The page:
Our final two days at sea have us heading north by north-west out of the Inland Passage and across the Gulf of Alaska. First viewings of the glaciers are in Glacier Bay, the day is heavy with cloud which covers the tops of the mountains on either side of the Bay. At the start it’s wet and rather cold, beanies and weather jackets on but as the morning advances it clears up a bit. Still no blue skies for those postcard like views one sees in the travel brochures, apparently the weather we have is more the norm. The glaciers though are still impressive and the quiet misty waters surrounded by mountains really emphasises that we are in a quite remote and special part of the world. Our big ship moving very slowly around the Bay seems out of place, an invader if you like!
We get to the end of the Bay in front of the Margerie Glacier and the ship does a slow 360 pivot several times so that all can get a good view of the scene. Many of the glaciers in the bay are clearly in retreat up their valleys, others seem to be close to having their noses crawl out of the sea. No more pieces breaking off and plunging into the water. There is one though that is still advancing, the Johns Hopkins Glacier. Apparently it is fed by part of the Ice field on Mt Fairweather which still gets enormous quantities of snow each year. Mt Fairweather was named by Captain Cook on his 3rd and final voyage when he was searching for the long hoped for North West Passage across the top to Europe. Unable to find it he turned back near present day Anchorage and headed south for Hawaii.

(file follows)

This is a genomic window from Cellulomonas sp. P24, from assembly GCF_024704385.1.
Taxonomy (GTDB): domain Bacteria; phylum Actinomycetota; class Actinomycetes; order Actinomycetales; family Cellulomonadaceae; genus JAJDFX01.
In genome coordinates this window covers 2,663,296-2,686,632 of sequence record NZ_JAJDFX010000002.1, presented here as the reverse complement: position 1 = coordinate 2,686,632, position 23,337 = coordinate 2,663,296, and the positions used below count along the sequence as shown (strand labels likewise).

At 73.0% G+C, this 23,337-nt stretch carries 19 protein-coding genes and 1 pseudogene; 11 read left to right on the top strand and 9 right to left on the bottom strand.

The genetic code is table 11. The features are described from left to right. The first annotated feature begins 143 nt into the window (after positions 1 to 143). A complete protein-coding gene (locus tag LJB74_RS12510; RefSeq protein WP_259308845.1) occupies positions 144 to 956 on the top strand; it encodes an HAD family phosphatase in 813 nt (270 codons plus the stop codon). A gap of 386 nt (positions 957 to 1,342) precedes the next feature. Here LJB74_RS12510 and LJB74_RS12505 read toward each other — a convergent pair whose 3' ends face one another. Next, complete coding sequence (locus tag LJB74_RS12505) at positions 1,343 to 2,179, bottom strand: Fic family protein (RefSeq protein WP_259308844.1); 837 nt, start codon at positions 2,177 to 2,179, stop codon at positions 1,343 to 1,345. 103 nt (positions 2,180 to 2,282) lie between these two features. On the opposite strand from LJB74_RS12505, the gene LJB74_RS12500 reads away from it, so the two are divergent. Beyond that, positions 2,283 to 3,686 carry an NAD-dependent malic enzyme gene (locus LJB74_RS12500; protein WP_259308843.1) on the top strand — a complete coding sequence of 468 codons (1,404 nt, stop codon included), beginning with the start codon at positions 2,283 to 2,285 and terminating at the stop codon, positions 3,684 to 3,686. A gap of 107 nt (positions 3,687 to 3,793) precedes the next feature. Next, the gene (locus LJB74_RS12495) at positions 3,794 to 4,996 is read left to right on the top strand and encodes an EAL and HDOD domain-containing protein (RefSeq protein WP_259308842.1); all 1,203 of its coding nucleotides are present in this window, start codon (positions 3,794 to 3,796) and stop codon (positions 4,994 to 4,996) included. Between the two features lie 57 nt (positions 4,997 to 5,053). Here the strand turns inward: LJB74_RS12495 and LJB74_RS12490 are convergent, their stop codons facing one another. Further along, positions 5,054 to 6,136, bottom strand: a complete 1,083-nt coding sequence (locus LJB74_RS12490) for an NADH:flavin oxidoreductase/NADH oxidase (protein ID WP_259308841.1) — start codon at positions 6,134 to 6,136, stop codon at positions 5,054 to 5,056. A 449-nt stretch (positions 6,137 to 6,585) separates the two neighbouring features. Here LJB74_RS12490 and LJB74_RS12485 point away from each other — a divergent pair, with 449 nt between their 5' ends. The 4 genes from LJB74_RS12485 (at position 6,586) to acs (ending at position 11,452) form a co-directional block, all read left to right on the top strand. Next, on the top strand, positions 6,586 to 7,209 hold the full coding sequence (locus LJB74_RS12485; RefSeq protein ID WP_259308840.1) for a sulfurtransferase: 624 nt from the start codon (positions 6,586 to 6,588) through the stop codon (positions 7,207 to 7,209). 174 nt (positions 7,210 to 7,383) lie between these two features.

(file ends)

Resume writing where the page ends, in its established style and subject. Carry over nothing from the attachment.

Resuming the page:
We leave Glacier Bay around lunchtime and head across the Gulf of Alaska. Our next viewing is in College Fjord late in the afternoon the next day. College Fjord is found not far to the south of Whittier which is our final port and where we leave the ship for the land journey to Fairbanks. College Fjord and many of the glaciers along side it are named after the famous American Universities. So at the end of it is Harvard Glacier, Yale Glacier is beside it.
Harvard Glacier was responsible for carving out College Fjord, before retreating and having its valley inundated. A number of the glaciers are still well in the water and are known as tide water glaciers. All of them though are receding and one wonders how long the current scene will persist? It has been pretty gloomy and cold in College Fjord as well. At the end of the Fjord we do a few half pivots in front of Harvard Glacier and a little patch of blue sky appears above the glacier. Not for long though!
We now head off to Whittier and the end of the cruise early on the following day.